Ready to Ride? What to Do Before Biking

A certain friend who shall remain nameless sometimes shows up for a ride with A Dude Abikes.  This person is almost always not ready in one or many ways, from not having water in his bottles, having eaten, or done anything to his bike.  This is very vexing to A Dude’s soul.  So I always ask, “Are you ready to ride”?  I thought it might be helpful to share the things that A Dude recommends.  Over time you’ll find what works best for you, it will become second nature, and you’ll memorize the list.  In the meantime, it wouldn’t hurt and might help to write or type out your and have it visible.  

14 Miles to Make 50 for the Week
I saw the sign, and they were missing letters or pro-bike.

The Night Before Bikemas:  Food

It’s not original to say you want to have your liver stocked with glycogen ahead of a big ride (or run, or skiing, or shopping trip). That’s so you don’t burn up your muscles or “bonk” or run into smarter deadlier life forms. But if you didn’t know that or why, you would do well to satiate yourself the night before.  A good dinner with some whole wheat pasta, vegetables, lean protein and healthy fat will go far.  One source A Dude doesn’t recall suggested eating well two nights before may even be more important. Exactly what to eat is debatable, either pasta or not, but what’s important is to Mangia, mangia, mangia while not overdoing it either.

Sleeping is Beauty-full

Another obvious prerequisite to any sporting effort is being rested with a good night’s sleep.  But if the law of averages applies, since Americans frequently get under the recommended daily allowance of shut-eye, the number of athletes (and fathletes) who arrive at a ride, race or other event low on the z’s isn’t nothing.  A Dude has struggled with this, not being a morning person.   (Well, I’m still a person in the morning, just not a very awake or nice one.)  A power nap is a good way to catch up if needed.

Get it in Gear

pre-ride stuff on bed photo
This is the stuff A Dude took on a long a bike ride.  It’s alot of stuff but I used almost all of it.

The last cornerstone of your pre-ride strategy is gear.  Shoes, weather-appropriate clothes, sunscreen, hat, music/cellphone and holder, water, hydration tabs, clothing layers and more are all necessary.  Your bike should be in working order at all times, but for longer rides, you might want a mini-tune-up at your favorite bike shop.  If you know your way around the bike, great.  Brake pads should have plenty of life left in them, the chain and shifting mechanism should be well-lubricated, and of course tires aired up.

Wiping your bike down the night before isn’t required but a clean machine is always nice to have.  Gloves, padded shorts with some sort of anti-chafing cream, arm and leg protectors if cold or very hot, shoes with laces or clasps in good order, snacks and also more snacks (what type is much-debated but comes down to a personal choice) are all good ideas.  A Dude always carries a pump, two inner tubes, tool for changing them, patches and CO2 cartridges to get out of a flat tire situation.  Again, this is probably not an original list, but it’s what A Dude has learned he needs to have a successful ride.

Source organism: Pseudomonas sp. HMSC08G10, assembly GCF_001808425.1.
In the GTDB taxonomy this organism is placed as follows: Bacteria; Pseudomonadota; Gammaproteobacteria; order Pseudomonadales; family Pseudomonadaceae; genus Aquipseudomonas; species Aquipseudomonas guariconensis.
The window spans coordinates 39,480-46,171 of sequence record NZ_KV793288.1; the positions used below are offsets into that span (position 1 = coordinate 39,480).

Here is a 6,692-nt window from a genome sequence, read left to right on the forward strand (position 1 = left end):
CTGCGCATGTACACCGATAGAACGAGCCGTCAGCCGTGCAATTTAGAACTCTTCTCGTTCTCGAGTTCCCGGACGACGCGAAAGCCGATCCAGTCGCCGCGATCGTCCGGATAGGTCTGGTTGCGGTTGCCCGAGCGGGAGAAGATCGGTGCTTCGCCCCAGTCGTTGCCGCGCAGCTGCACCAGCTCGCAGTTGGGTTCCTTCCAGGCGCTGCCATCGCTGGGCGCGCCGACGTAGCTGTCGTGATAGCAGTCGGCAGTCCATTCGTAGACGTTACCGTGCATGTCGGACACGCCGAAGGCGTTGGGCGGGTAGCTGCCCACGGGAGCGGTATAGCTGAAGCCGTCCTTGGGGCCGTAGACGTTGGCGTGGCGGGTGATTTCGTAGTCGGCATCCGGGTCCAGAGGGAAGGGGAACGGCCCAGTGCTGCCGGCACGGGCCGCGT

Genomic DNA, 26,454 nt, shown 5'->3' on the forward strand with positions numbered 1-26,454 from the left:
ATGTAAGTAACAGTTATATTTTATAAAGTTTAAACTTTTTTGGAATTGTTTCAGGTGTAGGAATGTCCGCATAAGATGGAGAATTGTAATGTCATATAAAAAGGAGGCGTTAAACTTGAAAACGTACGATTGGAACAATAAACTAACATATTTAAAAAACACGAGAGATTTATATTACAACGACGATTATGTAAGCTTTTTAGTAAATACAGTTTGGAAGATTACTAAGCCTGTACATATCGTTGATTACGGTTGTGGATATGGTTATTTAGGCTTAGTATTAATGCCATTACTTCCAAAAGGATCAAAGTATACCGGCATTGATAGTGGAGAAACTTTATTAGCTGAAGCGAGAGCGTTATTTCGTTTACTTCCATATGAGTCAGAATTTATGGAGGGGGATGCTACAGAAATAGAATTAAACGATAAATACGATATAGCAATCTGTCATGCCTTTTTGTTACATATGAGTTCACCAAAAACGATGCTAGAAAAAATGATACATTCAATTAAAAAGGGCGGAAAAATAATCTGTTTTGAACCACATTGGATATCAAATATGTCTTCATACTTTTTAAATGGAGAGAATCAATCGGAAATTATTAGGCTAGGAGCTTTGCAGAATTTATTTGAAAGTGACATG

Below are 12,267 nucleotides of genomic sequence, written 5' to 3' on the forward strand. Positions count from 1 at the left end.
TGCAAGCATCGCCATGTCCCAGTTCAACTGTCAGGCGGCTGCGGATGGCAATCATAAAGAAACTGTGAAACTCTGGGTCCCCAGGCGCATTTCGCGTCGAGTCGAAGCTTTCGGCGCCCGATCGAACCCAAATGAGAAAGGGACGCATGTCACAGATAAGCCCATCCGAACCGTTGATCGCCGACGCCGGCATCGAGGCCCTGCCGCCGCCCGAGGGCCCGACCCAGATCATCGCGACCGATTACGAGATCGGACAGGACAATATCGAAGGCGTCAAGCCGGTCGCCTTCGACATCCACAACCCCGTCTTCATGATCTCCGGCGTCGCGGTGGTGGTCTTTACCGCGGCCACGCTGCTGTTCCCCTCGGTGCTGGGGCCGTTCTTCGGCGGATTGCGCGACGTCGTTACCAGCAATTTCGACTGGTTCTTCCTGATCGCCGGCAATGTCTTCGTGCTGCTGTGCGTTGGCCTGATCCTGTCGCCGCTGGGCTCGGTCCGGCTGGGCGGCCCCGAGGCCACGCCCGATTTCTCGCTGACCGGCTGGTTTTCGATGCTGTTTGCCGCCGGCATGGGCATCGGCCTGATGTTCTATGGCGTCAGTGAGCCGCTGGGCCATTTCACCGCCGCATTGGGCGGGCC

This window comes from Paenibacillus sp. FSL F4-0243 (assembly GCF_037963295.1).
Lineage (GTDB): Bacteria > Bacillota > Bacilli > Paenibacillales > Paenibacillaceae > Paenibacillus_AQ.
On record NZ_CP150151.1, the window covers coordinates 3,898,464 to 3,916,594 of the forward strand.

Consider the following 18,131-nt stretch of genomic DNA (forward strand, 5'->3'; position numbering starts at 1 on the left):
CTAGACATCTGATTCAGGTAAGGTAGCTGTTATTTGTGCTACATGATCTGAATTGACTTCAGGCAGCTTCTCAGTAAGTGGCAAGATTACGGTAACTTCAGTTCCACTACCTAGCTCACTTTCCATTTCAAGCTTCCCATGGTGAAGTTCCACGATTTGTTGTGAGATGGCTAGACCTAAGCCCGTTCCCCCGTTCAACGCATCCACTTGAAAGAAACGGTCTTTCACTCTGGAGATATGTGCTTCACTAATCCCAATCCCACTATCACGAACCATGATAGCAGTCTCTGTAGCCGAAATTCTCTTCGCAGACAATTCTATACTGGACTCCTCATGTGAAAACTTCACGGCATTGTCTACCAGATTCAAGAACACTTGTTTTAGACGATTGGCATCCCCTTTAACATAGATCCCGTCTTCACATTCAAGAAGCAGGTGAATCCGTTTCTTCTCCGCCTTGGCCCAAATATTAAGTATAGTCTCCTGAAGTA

01418 Post IMAZ Star Wars Walk
Today’s walk was after watching wars in the stars.

Be Prepared

A final area of preparation concerns the mind.  Logistics of getting to the start point are of course paramount.  But what about your mental preparation?  Have you visualized the course, or how you’re planning to ride it?  What about affirmations or positive self-talk to get your mind in the game?  If you are checking in with yourself, are you invested in doing the ride?  Or are you distracted, tired, bored or otherwise just not that into it?  In that case, you may want to skip the ride until you’ve had a rest day.

With proper nutrition, rest and gear, your ride will go much smoother than if you just hop on and go.  Without it, not only are you not ready to ride, you’re going to slow down and burden your riding partner.  It’s not worth being unprepared.  Failure to plan is a plan to fail, so don’t do it.  People get ready, there’s a ride a coming!

What are your tips and tricks you use to get Ready to Ride?  Share your response in the Comments section.

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2 thoughts on “Ready to Ride? What to Do Before Biking

  1. In addition to all your valuable advice, I also really like the ‘A-B-C-Quick Check’ guide to immediate pre-ride verification. A = Air, B = Brakes, C = Cables, and Quick = Quick Releases. It’s really just a simple mnemonic device to remind you to pay attention: good air pressure in the tires, brakes working properly, shifting working properly, and those dang quick release levers are in the locked-tight position. On the brakes portion, there are also those little levers right at the brake arms that let you release cable pressure to remove a wheel. Lots of times folks will not realize those levers are still in the ‘loose’ position after they put their wheel back on. Anyway, the ABCQ check is the VERY FIRST thing my wife and I do when we set out for a ride, just riding slowly out in the street in front of our house. And since it’s a habit, we both know we might need to make an adjustment, so we don’t actually ‘ride away’ until we both say everything is good.
    — Safety Dave

    Liked by 1 person

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